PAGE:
ABOUT 2000 Muslims held a peaceful protest in Lakemba yesterday, angered by growing local and international pressure to restrict the wearing of face- covering veils in public.
The rally was a response to recent bans in Europe and two failed attempts by Christian Democratic Party MP Fred Nile to have a Bill banning burqas and other face veils in public introduced in the NSW Legislative Council.
Umjamal Eldin, a seventh-generation Australian, said she wore the burqa out of choice as it allowed her to control to whom she “exposes her beauty”.
The Muslim women’s group labelled the banning face covers as “ridiculous”.
Ahead of Sunday’s rally at Parry Park, the United Muslim Women’s Association issued a statement to distance itself from involvement.
Association executive officer Maha Abdo said: “Whilst there is no doubt that Muslim minority communities all over the world are facing fierce opposition to the free practice of their faith, we do not believe that a community rally in Lakemba will address any real concerns.”
United for Islam (UFI) group called on the rally to protest against the proposed Bill before the NSW Parliament calling on the banning of the burqa.
But earlier this month Premier Kristina Keneally said Fred Nile’s proposal had no place in multicultural Australia. Opposition Leader Barry O’Farrell also said the Liberals and Nationals would not support the Bill.
The comments prompted Ms Abdo to describe the weekend rally as “too late” and ridiculous.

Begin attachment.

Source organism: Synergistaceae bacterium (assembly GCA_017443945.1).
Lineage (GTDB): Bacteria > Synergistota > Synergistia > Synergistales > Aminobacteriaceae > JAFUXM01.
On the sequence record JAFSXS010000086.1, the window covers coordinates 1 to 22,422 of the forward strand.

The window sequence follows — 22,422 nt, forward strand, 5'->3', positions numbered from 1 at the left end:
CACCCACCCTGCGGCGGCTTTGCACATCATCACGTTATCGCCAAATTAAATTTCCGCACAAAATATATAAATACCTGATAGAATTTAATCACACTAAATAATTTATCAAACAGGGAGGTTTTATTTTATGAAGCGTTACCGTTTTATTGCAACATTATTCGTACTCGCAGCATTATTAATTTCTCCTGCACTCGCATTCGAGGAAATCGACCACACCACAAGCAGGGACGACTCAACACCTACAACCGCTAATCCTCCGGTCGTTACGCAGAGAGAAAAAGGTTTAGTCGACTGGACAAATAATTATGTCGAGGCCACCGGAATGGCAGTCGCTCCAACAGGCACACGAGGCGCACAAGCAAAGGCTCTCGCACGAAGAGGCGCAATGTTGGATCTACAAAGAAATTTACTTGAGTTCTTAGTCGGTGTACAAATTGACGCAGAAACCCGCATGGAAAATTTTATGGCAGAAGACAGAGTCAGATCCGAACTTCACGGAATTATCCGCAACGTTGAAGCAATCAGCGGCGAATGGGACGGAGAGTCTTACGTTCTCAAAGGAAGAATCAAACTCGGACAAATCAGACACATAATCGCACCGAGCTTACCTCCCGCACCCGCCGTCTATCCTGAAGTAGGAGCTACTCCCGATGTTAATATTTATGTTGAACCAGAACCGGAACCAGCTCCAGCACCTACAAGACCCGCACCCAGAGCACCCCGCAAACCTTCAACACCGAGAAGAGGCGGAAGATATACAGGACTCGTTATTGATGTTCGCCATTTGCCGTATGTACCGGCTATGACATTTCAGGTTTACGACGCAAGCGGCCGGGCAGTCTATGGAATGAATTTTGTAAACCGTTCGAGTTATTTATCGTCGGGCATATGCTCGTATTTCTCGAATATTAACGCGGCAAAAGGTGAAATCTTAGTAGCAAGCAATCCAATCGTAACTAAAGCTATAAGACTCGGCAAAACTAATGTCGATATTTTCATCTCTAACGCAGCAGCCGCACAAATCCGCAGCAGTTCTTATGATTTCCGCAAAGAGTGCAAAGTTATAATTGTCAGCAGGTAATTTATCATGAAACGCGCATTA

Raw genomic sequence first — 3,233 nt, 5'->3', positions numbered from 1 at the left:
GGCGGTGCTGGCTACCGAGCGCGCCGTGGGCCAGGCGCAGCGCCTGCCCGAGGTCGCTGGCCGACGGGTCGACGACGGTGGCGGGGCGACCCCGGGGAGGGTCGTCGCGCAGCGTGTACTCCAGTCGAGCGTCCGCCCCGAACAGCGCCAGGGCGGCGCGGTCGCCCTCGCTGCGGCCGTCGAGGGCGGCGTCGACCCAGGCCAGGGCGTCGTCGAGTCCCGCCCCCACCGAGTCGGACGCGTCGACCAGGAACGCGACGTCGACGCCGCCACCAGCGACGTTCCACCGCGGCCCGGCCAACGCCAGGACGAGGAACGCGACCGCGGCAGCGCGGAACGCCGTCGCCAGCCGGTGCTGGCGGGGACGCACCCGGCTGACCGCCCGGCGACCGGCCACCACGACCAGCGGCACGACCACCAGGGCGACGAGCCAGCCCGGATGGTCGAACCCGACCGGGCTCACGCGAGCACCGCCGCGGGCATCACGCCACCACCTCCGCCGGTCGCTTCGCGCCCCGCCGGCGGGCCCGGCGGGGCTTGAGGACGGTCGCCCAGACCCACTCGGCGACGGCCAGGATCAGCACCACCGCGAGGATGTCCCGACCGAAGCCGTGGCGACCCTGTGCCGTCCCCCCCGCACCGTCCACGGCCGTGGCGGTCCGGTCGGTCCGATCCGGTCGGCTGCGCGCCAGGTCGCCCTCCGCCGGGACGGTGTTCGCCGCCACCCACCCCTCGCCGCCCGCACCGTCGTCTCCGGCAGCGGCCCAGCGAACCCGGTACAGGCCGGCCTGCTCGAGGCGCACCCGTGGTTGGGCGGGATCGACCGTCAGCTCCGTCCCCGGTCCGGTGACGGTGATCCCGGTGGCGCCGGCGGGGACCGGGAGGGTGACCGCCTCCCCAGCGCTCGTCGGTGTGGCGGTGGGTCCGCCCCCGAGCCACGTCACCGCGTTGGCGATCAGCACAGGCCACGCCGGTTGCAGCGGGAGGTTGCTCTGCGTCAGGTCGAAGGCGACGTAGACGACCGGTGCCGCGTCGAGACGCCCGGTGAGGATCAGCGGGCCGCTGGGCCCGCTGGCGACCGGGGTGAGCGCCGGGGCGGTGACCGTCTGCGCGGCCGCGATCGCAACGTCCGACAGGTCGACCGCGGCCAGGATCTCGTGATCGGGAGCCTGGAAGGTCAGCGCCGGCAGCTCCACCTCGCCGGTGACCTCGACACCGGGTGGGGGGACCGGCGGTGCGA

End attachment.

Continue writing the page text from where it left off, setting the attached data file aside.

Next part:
“We have made every endeavour to voice our concerns, and in this case we have been successful,” she said.
“We acknowledge that this won’t be the end of this debate in Australia, for our recent past has taught us that this issue will come up again and again.”
Before the rally, Ms Abdo said it was likely “to perpetuate feelings of fear and victimhood amongst the Muslim community, something that we should not be promoting”.
In an email encouraging people to attend the rally, the UFI said Western media, politicians and academics had portrayed the niqab and burqa as oppressive.
Last week the French Senate passed a law to ban French Muslim women and tourists wearing face-covering veils in public places.
“The Muslim community must not, and will not remain silent while matters concerning us are debated by the rest of society,” the UFI said.
For many, any restriction of religious dress was a direct attack on Muslims.
“This is a personal attack on Islam and people get upset when they are denied the right to practise their religion,” event spokesman Ahmed Dabboussi said yesterday.
Some may see it as an attack on Australian culture.